Suez Canal Diversions Pile Pressure on Egypt’s Distressed Economy
A sharp downturn in revenue after sea attacks by Yemen’s Houthis diverted away shipping away from the Suez Canal has struck a painful new blow to Egypt’s already deteriorating economy, adding urgency to the need for reforms and help from abroad. Nearly all Egypt’s main sources of foreign currency – natural gas exports, tourism, worker remittances from abroad, and now Suez Canal revenue – have come under recent and severe pressure. Egypt needs foreign currency not only to import essential commodities to feed its people, but also to repay $189.7 billion in foreign debt, most of it racked up over the last ten years. At least $42.26 billion in debt repayments is due this year, although analysts expect that some of that to be rolled over…The chairman of the Suez Canal Authority said last week that canal revenue had fallen by 40% in the first 11 days of January. Reuters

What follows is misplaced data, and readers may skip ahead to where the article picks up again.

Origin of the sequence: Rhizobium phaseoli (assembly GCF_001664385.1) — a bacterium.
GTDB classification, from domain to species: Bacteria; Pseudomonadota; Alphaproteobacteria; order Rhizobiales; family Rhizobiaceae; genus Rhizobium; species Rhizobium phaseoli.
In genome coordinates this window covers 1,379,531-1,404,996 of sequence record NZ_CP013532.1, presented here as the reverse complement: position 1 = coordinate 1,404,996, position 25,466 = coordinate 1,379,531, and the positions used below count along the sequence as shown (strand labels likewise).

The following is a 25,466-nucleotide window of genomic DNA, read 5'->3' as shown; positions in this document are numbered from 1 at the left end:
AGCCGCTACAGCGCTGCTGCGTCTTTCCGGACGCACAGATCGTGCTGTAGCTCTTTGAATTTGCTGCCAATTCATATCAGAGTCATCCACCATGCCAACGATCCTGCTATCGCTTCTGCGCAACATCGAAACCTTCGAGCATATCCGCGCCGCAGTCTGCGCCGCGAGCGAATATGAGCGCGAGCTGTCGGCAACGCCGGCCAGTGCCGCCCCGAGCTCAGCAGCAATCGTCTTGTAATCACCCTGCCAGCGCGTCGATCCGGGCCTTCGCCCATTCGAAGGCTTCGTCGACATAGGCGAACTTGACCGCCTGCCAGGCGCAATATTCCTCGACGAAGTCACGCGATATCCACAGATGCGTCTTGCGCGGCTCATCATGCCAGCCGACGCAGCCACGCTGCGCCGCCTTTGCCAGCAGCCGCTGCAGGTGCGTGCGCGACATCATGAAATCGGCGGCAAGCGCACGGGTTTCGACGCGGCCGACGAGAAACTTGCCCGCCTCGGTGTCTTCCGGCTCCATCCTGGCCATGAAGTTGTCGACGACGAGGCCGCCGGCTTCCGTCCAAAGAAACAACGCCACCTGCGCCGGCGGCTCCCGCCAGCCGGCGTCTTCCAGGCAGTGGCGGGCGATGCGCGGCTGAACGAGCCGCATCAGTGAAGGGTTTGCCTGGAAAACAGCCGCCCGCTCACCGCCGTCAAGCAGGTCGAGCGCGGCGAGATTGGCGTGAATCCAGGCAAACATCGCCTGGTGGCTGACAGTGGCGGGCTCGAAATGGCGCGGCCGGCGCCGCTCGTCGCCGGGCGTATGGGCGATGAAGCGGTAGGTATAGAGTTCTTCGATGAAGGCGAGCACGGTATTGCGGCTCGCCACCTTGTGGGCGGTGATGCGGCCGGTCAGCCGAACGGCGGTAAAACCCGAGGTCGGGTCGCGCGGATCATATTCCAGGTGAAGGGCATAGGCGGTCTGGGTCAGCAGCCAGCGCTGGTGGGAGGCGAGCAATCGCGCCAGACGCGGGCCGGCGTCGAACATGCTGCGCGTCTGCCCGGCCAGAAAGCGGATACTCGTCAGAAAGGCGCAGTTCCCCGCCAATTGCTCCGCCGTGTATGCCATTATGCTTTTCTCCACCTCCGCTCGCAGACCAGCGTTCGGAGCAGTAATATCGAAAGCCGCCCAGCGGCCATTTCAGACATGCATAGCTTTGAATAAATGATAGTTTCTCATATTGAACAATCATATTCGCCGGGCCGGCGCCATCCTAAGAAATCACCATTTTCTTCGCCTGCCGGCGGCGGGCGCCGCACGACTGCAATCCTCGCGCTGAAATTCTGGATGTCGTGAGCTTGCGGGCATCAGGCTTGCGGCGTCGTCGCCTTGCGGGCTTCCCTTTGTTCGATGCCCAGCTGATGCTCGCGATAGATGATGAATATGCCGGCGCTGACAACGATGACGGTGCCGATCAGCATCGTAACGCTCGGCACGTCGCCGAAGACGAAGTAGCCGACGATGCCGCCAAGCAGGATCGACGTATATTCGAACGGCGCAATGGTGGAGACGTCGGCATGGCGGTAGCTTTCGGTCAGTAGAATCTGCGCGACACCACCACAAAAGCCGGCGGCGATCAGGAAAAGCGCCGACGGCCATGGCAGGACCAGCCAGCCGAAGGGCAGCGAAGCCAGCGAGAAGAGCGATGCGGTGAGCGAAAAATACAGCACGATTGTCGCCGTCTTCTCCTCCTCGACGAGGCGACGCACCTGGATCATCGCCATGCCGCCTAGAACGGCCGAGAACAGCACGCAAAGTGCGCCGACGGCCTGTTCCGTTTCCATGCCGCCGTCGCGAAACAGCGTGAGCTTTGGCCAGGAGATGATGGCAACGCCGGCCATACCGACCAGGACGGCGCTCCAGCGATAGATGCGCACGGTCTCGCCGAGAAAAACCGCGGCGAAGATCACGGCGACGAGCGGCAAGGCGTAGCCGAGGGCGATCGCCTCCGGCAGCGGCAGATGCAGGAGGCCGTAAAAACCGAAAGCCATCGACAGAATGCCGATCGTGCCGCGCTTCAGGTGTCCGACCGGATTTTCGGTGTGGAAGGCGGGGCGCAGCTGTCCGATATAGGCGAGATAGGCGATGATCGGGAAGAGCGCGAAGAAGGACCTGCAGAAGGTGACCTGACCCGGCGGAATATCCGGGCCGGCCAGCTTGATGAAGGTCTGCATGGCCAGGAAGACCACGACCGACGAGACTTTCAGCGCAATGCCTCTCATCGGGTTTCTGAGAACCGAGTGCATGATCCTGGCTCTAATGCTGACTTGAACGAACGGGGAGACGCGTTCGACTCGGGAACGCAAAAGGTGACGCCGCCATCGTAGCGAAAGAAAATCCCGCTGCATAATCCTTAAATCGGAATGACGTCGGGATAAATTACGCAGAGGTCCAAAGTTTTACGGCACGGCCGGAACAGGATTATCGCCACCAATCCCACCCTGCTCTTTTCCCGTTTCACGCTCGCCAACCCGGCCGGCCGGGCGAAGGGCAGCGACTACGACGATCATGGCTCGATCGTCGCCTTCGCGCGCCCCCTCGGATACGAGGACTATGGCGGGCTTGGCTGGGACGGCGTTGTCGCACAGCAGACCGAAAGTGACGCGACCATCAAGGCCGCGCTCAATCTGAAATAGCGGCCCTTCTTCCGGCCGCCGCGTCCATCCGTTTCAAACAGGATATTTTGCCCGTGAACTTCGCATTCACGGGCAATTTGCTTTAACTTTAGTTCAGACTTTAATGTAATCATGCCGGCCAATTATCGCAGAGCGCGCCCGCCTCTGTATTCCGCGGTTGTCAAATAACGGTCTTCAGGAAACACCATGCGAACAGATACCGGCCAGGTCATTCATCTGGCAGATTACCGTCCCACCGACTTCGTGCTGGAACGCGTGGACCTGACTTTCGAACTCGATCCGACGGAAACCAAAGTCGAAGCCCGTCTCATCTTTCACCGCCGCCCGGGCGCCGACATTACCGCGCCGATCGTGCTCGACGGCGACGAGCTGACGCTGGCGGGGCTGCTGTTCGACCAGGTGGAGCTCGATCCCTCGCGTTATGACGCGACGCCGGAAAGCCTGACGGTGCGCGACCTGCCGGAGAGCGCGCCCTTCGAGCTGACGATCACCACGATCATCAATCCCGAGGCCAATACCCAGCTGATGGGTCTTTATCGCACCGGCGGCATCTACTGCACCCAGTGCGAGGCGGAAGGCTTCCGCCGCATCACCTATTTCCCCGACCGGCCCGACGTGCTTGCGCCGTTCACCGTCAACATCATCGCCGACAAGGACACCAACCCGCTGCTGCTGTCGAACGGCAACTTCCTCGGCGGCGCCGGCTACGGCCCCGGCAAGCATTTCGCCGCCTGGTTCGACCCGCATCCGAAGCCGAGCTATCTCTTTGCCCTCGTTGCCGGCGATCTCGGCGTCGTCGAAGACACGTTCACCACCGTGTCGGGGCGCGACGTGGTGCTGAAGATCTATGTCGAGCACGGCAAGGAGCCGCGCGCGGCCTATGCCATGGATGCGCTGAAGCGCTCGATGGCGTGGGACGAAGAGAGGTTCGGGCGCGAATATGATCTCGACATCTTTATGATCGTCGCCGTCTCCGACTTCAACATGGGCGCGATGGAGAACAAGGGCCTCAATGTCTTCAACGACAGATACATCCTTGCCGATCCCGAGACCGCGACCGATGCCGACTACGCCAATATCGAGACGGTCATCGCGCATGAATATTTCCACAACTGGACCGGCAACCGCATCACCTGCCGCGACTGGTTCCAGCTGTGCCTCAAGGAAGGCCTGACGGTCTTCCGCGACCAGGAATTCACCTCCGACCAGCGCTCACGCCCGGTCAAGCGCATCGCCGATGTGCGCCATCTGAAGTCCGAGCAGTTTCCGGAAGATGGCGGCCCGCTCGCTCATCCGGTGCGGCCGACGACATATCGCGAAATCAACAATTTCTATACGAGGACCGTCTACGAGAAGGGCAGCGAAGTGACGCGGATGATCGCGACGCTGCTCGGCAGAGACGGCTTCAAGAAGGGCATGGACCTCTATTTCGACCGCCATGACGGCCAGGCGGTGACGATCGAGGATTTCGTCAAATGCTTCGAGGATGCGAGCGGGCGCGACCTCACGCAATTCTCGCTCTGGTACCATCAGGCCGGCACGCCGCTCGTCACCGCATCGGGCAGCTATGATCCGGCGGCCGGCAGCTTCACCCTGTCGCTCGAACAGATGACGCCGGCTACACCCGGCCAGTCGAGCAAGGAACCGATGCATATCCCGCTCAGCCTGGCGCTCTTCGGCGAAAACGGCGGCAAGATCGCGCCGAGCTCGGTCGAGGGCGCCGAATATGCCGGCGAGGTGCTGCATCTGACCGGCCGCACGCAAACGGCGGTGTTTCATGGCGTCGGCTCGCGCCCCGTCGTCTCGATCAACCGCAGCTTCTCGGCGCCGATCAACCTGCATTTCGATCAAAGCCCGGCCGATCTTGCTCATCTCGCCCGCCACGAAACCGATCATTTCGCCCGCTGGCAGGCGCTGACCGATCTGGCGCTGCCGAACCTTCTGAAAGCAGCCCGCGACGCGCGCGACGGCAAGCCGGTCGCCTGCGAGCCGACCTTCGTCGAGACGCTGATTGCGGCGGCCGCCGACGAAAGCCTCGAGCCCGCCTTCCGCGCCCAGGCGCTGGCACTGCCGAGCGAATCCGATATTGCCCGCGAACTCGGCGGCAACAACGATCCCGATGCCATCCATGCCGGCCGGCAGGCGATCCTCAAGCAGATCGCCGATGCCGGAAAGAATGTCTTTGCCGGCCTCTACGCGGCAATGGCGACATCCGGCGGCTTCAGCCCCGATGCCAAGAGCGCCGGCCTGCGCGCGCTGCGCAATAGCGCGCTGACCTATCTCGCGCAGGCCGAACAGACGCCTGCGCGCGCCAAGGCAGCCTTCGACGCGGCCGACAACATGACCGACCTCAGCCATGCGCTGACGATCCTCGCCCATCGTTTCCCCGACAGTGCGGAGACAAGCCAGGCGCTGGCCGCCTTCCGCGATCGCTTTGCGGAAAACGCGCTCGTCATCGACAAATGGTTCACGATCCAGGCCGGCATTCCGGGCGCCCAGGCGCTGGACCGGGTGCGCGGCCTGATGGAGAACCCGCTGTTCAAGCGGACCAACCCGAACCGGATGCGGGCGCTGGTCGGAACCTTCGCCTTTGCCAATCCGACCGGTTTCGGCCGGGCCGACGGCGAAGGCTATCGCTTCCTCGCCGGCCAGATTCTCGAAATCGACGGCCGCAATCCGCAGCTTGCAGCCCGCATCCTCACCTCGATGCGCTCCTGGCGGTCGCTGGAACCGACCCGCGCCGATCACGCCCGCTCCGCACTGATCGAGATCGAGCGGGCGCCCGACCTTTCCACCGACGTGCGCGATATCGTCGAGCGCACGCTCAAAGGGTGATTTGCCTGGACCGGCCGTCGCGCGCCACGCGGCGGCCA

Congo Opposition Leaders Call for Protest on Inauguration Day